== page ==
ALBUQUERQUE, N.M. — As summer blockbusters hit theaters near you, New Mexico has called “action” on “Film Incentives 2.” It’s a sequel that promises to be truer to the original intent of the script and more accountable to its audience.
The State Investment Council has rewritten a vague state loan requirement for the “majority” of a film to be shot here and made it a clear 85 percent, left zero-interest loans on the cutting-room floor in favor of prime plus 1.5 percent, re-cast the makeup of the crew and salaries to require 75 percent be New Mexico residents rather than 60 percent, and required payback in two years instead of three to five.
The SIC has also ended its almost 10-year relationship with a Hollywood consultant who raked in $260,000 to $350,000 a year to advise the board on what projects had a chance of making money. If he had been working on commission, we could have saved a millions.
Meanwhile, the Legislature and governor have green-lighted revised rebates with a $50 million annual cap on the 25-cents-on-a-dollar deals and a phased payout over three years instead of handing out an unlimited amount in a lump sum.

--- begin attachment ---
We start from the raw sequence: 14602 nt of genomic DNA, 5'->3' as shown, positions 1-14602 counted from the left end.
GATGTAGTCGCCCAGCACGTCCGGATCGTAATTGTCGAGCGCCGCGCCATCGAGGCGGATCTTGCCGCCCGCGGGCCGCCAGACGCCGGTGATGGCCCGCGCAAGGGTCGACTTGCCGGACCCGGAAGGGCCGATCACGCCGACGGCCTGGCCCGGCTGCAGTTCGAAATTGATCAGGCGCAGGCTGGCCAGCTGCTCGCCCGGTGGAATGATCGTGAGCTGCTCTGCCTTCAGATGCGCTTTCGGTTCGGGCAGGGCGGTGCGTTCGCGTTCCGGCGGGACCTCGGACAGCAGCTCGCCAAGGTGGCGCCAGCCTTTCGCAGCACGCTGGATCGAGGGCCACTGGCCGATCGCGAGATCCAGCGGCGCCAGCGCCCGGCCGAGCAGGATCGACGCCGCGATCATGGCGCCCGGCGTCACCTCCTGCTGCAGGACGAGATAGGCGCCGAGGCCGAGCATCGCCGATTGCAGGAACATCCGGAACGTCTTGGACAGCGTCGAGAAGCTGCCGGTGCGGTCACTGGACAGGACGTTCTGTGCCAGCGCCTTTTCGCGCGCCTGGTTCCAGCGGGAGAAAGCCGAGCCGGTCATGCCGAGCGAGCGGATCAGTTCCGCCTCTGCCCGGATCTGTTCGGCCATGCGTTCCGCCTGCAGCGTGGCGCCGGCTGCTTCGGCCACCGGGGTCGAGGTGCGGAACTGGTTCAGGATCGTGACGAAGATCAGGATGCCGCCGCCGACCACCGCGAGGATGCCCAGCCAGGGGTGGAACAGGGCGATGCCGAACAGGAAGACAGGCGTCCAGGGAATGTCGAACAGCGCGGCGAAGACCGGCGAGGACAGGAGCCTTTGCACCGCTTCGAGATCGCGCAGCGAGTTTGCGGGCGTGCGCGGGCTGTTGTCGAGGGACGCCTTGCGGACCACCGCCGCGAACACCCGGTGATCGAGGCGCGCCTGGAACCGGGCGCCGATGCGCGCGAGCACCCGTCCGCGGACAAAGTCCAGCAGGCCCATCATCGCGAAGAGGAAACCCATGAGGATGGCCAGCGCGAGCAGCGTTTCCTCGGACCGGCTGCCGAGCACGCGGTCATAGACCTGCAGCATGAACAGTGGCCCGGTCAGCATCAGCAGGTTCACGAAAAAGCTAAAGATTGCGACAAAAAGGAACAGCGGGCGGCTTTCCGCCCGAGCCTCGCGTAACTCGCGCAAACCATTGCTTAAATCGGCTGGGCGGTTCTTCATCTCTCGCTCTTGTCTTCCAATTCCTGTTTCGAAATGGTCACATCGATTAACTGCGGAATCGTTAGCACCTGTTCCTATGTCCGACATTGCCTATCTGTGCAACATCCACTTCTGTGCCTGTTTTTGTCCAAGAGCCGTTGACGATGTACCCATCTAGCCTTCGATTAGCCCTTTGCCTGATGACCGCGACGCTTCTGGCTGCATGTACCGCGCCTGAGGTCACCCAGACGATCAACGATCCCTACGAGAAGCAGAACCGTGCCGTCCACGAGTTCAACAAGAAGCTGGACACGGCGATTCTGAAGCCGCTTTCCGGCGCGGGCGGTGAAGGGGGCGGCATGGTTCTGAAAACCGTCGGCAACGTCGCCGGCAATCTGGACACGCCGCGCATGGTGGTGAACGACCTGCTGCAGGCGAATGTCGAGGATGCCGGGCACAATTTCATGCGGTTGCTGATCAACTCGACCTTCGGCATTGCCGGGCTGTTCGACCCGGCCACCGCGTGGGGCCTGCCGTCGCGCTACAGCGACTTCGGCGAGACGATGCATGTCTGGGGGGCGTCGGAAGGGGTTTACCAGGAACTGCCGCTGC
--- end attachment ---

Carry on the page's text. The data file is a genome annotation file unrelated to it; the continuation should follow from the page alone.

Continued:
The changes come after tough economic reviews for the state, rough criticism from the industry and extremely limited box-office success for taxpayers.
Since 2002, the state has approved about $240 million in no-interest loans and $228 million in rebates to film and television productions. Only one loan has made any money, and the SIC has estimated a $30 million loss in interest had the cash been conservatively invested instead of handed out for free.
Yes, the film industry has been a hit for the state — especially to New Mexicans who have found work on crews or supply materials/services to productions. Yet the folks footing the incentive bill have been waiting for credits to roll to see where, exactly, their money has been going.
It is promising that the state has revised its program to better protect taxpayers and the New Mexicans who work with the industry while providing certainty to the decision makers in the business. But the state, Legislature and/or industry still need to raise the house lights on the rebates so there is a transparent accounting of how much money goes to what kind of jobs and services in which projects.
“Film Incentives 2” is a good sequel, but the state needs a third installment to make it a hit with taxpayers.
This editorial first appeared in the Albuquerque Journal. It was written by members of the editorial board and is unsigned as it represents the opinion of the newspaper rather than the writers.